For Immediate Release June 28, 2001
POPULAR CULTURE & PARENTING
Colorado has often been said to be a major battleground in the culture wars. If the past two weeks are any indication, I'd have to agree. Shock rocker Marilyn Manson's visit to Denver got the "free speech" versus "protect the children" crowds going at each other, and in my hometown of Colorado Springs, a radio station drew national attention when it was fined by the FCC for playing a song by Eminem. As a parent with an interest in civil liberties and a diehard rock fan, I've been following these issues closely.
Make no mistake, Eminem is not for the squeamish. He is vulgar, shocking, profane and deliberately provocative. He makes fun of those who idolize him, and seems to have contempt for anyone who'd actually buy one of his albums. His lyrics are misogynistic, his riffs are as thin as water, and musically he's completely forgettable. It's hard for me to find anything redeeming in his work.
That's why, as a parent, I can sympathize with the mother who complained to the FCC when she heard Eminem's "The Real Slim Shady". Even the radio edit version is pretty vile. It's hard enough being a parent these days without having to deal with your kids' exposure to songs about cannibalism, graphic sexuality and bestiality. That's why the vision of government as a helper in the daunting task of parenting is so seductive. When it comes to parenting, we all could use a little help now and then.
But it's a vision parents everywhere should resist. Parents should not be enthusiastic about giving up any part of their role as primary caretakers of their children. Make no mistake, when you assume that the Federal Communications Commission's job is to make sure your kids don't hear bad words on the radio, you are falling down on the job as a parent. In my opinion, parents are much better off in a world where there are no legal restrictions on what radio stations can play. That way, all of us will have to engage our kids at an early age to discuss what is out there and why.
That's what I do with my children, and you know what? It works pretty well. My kids are 13 and 11, and my wife and I make sure they're well versed in the excesses of modern popular culture. This has two advantages. By exposing them to some of pop culture's more radical efforts in an environment free from anger and fear, it takes away the "forbidden fruit" syndrome that attracts many teenagers to otherwise unremarkable cultural artifacts. Better still, carefully exposing children to the negative elements of a dynamic capitalist society helps them better appreciate the positive ones. My son, for example, hates "The Real Slim Shady", but loves Mystery Science Theater. And why shouldn't he? One is garbage, while the other is terrific.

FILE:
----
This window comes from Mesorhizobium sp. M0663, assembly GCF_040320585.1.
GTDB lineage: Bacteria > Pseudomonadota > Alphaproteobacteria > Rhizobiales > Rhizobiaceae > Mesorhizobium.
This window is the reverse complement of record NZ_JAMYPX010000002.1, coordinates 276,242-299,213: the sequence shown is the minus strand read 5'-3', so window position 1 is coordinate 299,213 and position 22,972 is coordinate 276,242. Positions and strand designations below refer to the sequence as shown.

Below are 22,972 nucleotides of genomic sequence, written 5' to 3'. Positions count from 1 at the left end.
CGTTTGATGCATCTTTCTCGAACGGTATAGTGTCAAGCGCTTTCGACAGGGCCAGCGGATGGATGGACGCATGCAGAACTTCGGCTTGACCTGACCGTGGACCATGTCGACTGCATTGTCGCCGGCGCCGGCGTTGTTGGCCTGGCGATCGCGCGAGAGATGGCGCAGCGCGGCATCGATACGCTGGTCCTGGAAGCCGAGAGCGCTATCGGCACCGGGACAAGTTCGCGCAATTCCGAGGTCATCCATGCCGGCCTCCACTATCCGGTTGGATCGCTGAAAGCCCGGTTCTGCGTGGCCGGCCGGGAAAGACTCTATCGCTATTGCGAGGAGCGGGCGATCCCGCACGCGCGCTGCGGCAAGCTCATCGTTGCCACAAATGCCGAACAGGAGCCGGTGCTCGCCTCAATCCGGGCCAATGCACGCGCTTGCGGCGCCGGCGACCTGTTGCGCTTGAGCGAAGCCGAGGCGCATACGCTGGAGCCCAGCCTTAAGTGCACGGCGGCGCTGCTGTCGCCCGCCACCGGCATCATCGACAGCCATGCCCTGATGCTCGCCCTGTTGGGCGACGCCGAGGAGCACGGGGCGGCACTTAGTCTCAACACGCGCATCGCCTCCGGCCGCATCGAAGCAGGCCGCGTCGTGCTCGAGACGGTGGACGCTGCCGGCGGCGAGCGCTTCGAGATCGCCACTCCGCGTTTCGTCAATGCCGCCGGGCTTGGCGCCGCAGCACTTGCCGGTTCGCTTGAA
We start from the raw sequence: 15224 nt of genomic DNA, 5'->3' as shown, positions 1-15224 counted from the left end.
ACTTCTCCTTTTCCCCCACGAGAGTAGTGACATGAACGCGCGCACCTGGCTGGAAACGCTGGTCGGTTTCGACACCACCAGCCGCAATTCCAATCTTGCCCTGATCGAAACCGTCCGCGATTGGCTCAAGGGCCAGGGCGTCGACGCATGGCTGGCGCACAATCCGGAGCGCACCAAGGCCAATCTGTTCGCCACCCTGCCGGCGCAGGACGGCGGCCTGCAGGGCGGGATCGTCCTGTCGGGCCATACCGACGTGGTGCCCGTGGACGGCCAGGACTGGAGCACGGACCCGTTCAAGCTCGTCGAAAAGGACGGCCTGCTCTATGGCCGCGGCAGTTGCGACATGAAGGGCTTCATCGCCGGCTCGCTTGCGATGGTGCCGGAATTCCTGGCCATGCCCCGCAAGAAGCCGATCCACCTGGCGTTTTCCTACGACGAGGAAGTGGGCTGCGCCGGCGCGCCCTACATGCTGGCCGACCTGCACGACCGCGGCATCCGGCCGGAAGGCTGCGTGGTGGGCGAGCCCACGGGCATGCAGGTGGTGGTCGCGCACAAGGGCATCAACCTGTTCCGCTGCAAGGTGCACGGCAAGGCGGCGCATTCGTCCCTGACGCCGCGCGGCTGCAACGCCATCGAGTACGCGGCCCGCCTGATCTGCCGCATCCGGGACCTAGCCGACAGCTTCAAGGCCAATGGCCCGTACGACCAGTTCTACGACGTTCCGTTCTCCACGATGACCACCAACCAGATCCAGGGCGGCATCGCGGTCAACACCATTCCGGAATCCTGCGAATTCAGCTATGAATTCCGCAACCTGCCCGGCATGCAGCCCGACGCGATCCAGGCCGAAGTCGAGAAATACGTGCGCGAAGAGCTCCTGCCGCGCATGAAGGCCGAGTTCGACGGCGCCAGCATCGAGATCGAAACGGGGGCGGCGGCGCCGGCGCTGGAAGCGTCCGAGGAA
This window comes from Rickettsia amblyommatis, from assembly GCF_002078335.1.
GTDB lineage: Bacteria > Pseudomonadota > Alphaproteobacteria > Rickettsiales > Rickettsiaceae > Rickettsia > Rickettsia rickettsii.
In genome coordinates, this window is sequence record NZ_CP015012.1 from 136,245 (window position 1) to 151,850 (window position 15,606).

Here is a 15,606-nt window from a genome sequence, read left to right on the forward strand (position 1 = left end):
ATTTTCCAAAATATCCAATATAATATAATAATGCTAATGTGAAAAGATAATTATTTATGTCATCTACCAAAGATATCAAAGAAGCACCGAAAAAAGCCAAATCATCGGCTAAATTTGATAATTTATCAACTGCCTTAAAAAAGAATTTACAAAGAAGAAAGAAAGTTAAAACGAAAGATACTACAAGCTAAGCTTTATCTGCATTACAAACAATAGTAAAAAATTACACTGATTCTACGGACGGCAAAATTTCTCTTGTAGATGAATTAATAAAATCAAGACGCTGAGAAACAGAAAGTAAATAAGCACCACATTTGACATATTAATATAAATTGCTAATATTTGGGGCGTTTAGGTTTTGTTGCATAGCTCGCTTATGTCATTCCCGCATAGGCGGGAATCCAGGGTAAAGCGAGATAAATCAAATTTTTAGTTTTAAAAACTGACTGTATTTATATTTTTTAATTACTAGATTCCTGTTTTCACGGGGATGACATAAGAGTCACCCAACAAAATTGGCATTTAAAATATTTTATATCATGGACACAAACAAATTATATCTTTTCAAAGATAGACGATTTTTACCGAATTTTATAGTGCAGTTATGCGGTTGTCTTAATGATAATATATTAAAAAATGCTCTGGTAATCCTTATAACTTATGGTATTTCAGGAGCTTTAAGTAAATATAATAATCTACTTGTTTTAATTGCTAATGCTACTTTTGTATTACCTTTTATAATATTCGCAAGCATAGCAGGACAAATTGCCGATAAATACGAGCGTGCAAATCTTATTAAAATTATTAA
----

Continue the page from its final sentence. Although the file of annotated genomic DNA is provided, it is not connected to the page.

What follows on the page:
While we're on the subject of what we can and can't hear, must we have the FCC tell us what we can and can't see? Why can't television content be left to people to decide for themselves? No one has to watch TV (our family doesn't), and content providers can't make money by making shows that alienate their audience. What exactly are we afraid of? There is every reason to assume that if parents know they're the sole source of control over what their children watch, they'll take a much more active role in scrutinizing their children's TV watching.
Nor should movies be let off the hook. The entire movie rating system is silly and pointless, rendered obsolete by technology. When a new film comes out that we might want to see on a family movie night, my wife and I ignore the ratings and go straight to the Internet. Sites like www.kidsinmind.com let us know in excruciating detail what's going to happen before we walk into the theater. As an added bonus, that can help get a good family discussion going about what writers put into movies, and why.
In my own personal journey through politics and parenting, I've become convinced that content-based regulations in any medium accomplish nothing more than making their advocates feel good about themselves. Most parents, including myself, would rather raise children than fight political battles, but I think it's an issue we ignore at our peril. Raising moral, responsible children is simply too important a task to entrust to anyone else.
Barry Fagin is the Senior Fellow in Technology Policy at the Independence Institute, and a recipient of the National Civil Liberties Award from the ACLU. He is the co-founder of Families Against Internet Censorship, and the author of "Goin' Down to South Park: How Kids Can Learn From Vile Trash". He wrote this article for the Independence Institute, a free market think tank in Golden; http://www.i2i.org
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